Wednesday, April 17, 2013

On the day of the Boston Marathon bombing...

I was on my run around a local fitness trail when I received the text from my husband,
"there's been a bombing in Boston".
And suddenly I have the same feeling, the same sort of words run through my mind, as I did when I visited Ghana for the first time.
"How can such filth and poverty coexist with the totally different life I live on
 the same small planet at the very same time?"
I'm running, the spring sun peeks out from behind puffy cumulus clouds, worship music plays through the ear buds I'm wearing, occasionally interrupted by the voice of my automated running coach.
Meanwhile, not only on the same small planet,
but in the same small country,
others just ran right into horror and devastation.
Suddenly I'm aware that while I'm breathing in and out, someone else is taking their last breath.
While I'm a wee bit irritated that I just had to mail our taxes with a check for money owed,
someone else is mourning with pain indescribable over the death of their child.

That evening we pick up four year old granddaughter to take her with us to see only grandson's,
her cousin's, baseball game.
In the car she tells us that her mama told her some people got hurt at a running race.
Her daddy runs marathons, and immediately I 
want to reassure her that nothing like that will ever happen to him.
But I keep quiet, and in typical four year old fashion, her attention quickly shifts to something else.

At the baseball game, we eat peanuts, (in the shell),  and Cracker Jacks because she knows the song
and thinks it's some sort of law of the universe that those two snacks must be eaten at a baseball game.

The whole evening seems an old-fashioned snapshot of a simpler time in America.
It seems so wholesome, so simple, so safe.

Suddenly the sky changes, gray clouds roll in, and a few random sprinkles turns into a downpour.
We run with four year old granddaughter for the car, her laughing at the rain and pushing the hood of her jacket off on purpose.
As we pull the car out of the ball park, we see two rainbows.
One is so bright and so clear that we can clearly see where the end of it touches the grass.
I remember that one day,
 on this same small planet at the very same time,
our Redeemer will return,
and it will be the greatest day ever for some, 
but for the unrepentant wicked, a day of God's vengeance.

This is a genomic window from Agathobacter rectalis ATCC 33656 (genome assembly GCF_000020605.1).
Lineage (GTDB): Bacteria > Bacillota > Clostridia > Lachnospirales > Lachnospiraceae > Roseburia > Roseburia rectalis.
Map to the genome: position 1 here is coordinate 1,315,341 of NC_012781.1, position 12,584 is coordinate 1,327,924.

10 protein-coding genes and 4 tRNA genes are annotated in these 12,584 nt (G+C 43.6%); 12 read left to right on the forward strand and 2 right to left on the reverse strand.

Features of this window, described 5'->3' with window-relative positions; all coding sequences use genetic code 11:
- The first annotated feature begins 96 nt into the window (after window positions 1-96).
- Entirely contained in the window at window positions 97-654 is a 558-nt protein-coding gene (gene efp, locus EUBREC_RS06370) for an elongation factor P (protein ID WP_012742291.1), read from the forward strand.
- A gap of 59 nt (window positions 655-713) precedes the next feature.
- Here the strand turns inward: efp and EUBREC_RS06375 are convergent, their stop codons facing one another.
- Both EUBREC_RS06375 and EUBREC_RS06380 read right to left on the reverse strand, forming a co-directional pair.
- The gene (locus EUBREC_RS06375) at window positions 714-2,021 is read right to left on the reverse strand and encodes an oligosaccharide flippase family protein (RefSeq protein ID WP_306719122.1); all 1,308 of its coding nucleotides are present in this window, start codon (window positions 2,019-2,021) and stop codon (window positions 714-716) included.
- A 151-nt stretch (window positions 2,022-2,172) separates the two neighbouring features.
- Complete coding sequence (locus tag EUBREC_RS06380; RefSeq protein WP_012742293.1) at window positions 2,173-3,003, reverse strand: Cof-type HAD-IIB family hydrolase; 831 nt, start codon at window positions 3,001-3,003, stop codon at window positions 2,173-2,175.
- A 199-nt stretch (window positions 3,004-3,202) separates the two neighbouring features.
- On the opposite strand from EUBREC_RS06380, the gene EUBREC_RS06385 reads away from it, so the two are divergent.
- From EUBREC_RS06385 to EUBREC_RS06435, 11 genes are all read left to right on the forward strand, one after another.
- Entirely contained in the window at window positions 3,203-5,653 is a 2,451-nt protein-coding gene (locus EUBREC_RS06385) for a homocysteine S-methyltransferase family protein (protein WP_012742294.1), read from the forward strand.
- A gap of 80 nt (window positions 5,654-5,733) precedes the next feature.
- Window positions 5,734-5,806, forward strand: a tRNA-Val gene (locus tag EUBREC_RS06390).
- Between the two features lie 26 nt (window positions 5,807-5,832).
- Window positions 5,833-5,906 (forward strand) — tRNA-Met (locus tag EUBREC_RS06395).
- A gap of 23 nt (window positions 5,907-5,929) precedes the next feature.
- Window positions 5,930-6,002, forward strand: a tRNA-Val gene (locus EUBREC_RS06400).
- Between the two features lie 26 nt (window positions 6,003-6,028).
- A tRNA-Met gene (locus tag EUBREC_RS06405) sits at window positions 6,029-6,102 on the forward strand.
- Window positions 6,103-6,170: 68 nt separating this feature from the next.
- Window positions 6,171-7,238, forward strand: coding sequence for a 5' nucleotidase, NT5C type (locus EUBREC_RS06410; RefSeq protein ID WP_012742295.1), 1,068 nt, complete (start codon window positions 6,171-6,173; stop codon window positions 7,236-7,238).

I remember that we're the ones who started this whole mess in His perfect, beautiful creation,
but that He's the One Who's going to make it all right again.
I remember, and I wait, and I long for it.

Still following,


  1. One of my favorite writings you've ever shared--you put into words what so many of us are feeling--so very bittersweet--

  2. I was so filled with rage yesterday, and then I had to stop and breathe Him in. Thank you for helping me to remember today, that He is coming back. Come quickly, Lord Jesus!

  3. Wow... I love this - your words, your photo's, your heart that shines through! Visiting from Jennifer Dukes Lee today - so glad I stopped by! I wait and long for Him too...

  4. The good that comes from tragedy like this is that it gives us all perspective, suddenly those things I held up as important aren't needful anymore. Your photos and words are a beautiful picture of redemption and hope.

  5. Oh, Elizabeth, this so touched me. The photo of your (husband?) kissing the top of your daughter's (?) head is what did me in.
    Oh, how precious our lives are and those of our loved ones.

  6. My heart is literally pounding in my chest as I sit here. This post was truly inspired. Yes, yes, yes. I understand the words, "come quickly Lord" so well these days.

  7. Really wonderful ... yes life does move on even in the midst of tragedy and sorrow. I love the picture of your little one she is just adorable.

  8. It's been a week where I've been more Home-sick then I've been in a good long while, Elizabeth. Grateful for your words here.

  9. Reading your words, looking at your amazing photos, it was all like a balm for my weary soul. I love you, Elizabeth. I really, really do.


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